The Dark Side of the Enlightenment
Wizards, Alchemists, and Spiritual Seekers in the Age of Reason
Why spiritual and supernatural yearnings, even investigations into the occult, flourished in the era of rationalist philosophy.
In The Dark Side of the Enlightenment, John V. Fleming shows how the impulses of the European Enlightenment—generally associated with great strides in the liberation of human thought from superstition and traditional religion—were challenged by tenacious religious ideas or channeled into the “darker” pursuits of the esoteric and the occult. His engaging topics include the stubborn survival of the miraculous, the Enlightenment roles of Rosicrucianism and Freemasonry, and the widespread pursuit of magic and alchemy.
Though we tend not to associate what was once called alchemy with what we now call chemistry, Fleming shows that the difference is merely one of linguistic modernization. Alchemy was once the chemistry, of Arabic derivation, and its practitioners were among the principal scientists and physicians of their ages. No point is more important for understanding the strange and fascinating figures in this book than the prestige of alchemy among the learned men of the age.
Fleming follows some of these complexities and contradictions of the “Age of Lights” into the biographies of two of its extraordinary offspring. The first is the controversial wizard known as Count Cagliostro, the “Egyptian” freemason, unconventional healer, and alchemist known most infamously for his ambiguous association with the Affair of the Diamond Necklace, which history has viewed as among the possible harbingers of the French Revolution and a major contributing factor in the growing unpopularity of Marie Antoinette. Fleming also reviews the career of Julie de Krüdener, the sentimental novelist, Pietist preacher, and political mystic who would later become notorious as a prophet.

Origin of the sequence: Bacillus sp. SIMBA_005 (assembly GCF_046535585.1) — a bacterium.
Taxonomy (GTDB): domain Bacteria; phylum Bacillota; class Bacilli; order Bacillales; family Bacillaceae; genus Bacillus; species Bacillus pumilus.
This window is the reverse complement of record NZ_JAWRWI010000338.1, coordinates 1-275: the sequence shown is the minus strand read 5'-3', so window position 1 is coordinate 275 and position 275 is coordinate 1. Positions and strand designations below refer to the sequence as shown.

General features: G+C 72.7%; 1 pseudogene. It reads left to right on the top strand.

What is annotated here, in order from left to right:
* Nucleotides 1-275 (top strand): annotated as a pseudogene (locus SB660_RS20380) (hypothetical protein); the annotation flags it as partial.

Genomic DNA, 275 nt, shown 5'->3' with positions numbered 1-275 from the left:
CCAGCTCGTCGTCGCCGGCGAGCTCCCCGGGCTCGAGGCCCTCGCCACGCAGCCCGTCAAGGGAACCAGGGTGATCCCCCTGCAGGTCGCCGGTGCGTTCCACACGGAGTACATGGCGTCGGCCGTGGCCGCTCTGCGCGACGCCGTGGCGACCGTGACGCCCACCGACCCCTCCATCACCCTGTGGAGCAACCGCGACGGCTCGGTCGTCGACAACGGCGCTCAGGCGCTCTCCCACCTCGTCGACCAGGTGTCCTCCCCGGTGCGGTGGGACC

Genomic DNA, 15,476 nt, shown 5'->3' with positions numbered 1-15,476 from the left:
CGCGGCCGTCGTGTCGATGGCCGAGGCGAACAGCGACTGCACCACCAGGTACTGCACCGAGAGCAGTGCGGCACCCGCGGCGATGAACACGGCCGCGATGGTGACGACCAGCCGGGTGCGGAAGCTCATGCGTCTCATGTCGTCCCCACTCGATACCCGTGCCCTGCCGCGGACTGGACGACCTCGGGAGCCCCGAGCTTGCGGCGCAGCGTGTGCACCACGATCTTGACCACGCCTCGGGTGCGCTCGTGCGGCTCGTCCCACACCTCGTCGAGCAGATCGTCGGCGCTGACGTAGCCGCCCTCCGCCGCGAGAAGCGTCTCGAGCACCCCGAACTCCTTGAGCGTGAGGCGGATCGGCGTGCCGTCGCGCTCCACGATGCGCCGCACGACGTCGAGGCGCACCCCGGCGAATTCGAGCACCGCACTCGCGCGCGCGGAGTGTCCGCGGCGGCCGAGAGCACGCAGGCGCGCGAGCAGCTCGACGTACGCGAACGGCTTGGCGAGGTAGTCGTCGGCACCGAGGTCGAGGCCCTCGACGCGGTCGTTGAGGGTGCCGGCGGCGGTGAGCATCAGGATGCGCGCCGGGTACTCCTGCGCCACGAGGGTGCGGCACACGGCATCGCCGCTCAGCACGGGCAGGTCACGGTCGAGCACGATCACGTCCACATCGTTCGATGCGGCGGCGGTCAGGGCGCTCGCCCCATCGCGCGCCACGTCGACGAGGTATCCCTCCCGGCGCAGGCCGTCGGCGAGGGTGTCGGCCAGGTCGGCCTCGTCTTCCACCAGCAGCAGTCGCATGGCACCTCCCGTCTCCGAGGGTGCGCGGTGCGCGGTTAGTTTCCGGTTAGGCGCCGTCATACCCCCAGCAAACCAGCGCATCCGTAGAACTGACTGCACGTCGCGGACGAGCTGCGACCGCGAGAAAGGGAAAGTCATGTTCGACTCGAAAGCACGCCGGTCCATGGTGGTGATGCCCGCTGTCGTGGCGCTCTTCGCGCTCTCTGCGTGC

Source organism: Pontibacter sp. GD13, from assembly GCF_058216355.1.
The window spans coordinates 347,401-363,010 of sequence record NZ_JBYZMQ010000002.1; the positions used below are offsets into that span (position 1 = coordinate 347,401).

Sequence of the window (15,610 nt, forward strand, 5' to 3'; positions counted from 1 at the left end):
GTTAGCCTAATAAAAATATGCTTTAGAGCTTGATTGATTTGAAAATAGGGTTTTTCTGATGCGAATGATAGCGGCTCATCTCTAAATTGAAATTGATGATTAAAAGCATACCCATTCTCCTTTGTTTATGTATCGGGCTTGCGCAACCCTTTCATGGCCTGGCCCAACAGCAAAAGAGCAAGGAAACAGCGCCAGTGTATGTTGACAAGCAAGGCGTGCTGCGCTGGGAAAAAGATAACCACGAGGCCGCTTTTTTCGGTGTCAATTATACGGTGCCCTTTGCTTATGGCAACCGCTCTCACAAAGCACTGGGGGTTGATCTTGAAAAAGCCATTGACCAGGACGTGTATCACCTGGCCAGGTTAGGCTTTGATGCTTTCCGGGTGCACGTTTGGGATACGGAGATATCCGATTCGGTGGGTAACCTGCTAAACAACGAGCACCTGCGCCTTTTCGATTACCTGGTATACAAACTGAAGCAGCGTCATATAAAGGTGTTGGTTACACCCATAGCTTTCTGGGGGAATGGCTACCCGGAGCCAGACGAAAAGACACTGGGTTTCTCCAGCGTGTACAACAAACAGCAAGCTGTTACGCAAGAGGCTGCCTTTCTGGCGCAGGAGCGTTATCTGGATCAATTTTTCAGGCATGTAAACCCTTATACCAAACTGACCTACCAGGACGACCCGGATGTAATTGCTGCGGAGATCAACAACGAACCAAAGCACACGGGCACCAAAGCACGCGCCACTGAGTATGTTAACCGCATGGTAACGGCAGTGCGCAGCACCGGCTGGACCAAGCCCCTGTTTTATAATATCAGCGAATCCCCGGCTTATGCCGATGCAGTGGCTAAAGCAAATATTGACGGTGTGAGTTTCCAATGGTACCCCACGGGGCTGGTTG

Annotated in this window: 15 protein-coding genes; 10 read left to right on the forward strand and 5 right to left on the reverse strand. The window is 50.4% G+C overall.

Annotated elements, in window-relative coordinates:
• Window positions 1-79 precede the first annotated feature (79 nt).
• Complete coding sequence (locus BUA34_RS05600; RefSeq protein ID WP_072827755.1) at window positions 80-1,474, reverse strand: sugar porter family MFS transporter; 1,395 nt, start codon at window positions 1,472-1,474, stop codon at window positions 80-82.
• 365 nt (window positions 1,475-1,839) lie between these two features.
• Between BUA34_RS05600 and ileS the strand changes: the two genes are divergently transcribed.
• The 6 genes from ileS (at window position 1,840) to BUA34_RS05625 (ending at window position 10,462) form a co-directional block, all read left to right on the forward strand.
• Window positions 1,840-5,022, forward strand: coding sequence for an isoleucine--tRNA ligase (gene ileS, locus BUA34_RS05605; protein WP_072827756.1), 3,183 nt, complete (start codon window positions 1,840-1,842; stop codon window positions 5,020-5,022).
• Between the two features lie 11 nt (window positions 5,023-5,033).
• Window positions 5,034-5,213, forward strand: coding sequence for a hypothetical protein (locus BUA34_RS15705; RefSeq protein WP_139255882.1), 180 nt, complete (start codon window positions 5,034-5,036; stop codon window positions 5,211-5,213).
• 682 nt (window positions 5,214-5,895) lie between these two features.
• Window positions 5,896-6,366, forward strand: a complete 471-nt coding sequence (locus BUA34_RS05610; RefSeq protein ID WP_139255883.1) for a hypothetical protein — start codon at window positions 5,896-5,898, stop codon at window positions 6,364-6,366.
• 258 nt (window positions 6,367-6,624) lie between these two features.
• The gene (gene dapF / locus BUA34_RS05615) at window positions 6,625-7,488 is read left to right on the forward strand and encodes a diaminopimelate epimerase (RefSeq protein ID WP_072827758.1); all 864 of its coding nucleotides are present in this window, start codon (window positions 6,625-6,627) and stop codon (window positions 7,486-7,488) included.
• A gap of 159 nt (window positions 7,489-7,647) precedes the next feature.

Impressively researched and wonderfully erudite, this rich narrative history sheds light on some lesser-known mental extravagances and beliefs of the Enlightenment era and brings to life some of the most extraordinary characters ever encountered either in history or fiction.
- July 2013
- 6.5 × 9.6 in
/ 432 pages
- Territory Rights: Worldwide
Endorsements & Reviews
“John Fleming has written a fascinating, compulsively readable account of the shadowy world that lay just beyond the clear, clean, well-ordered boundaries of the Age of Reason. His protagonists, vividly brought to life, are a motley collection of miracle workers, charlatans, confidence men, and half-crazed visionaries, caught up in a frenzied pursuit of occult truths, secret powers, and illicit pleasures. Never has the Enlightenment seemed stranger.” — Stephen Greenblatt, author of The Swerve
“Fleming’s book is about two cultural commonplaces, the so-called darkness of the Middle Ages and the reputed brightness of the later age that called them dark. In nine greatly informative and entertaining chapters, Fleming turns the tables by showing that the enlightenment had a dark side that was an integral part of it. Hence, its dark side must be understood as co-Enlightenment, not as what is often called the Counter-Enlightenment. This, in a deep sense, is an important book in the cultural study of history.” — Hans Aarsleff, author of From Locke to Saussure
“This is a book that sparkles with wit and learning and mischief. In place of a pale age of reason, John Fleming guides us through the witching hour of the Enlightenment, a time haunted by visions of magic, mystery, and the occult—enchanted and enchanting.” — Lawrence Lipking, Chester D. Tripp Professor of Humanities, Northwestern University
Also by John V. Fleming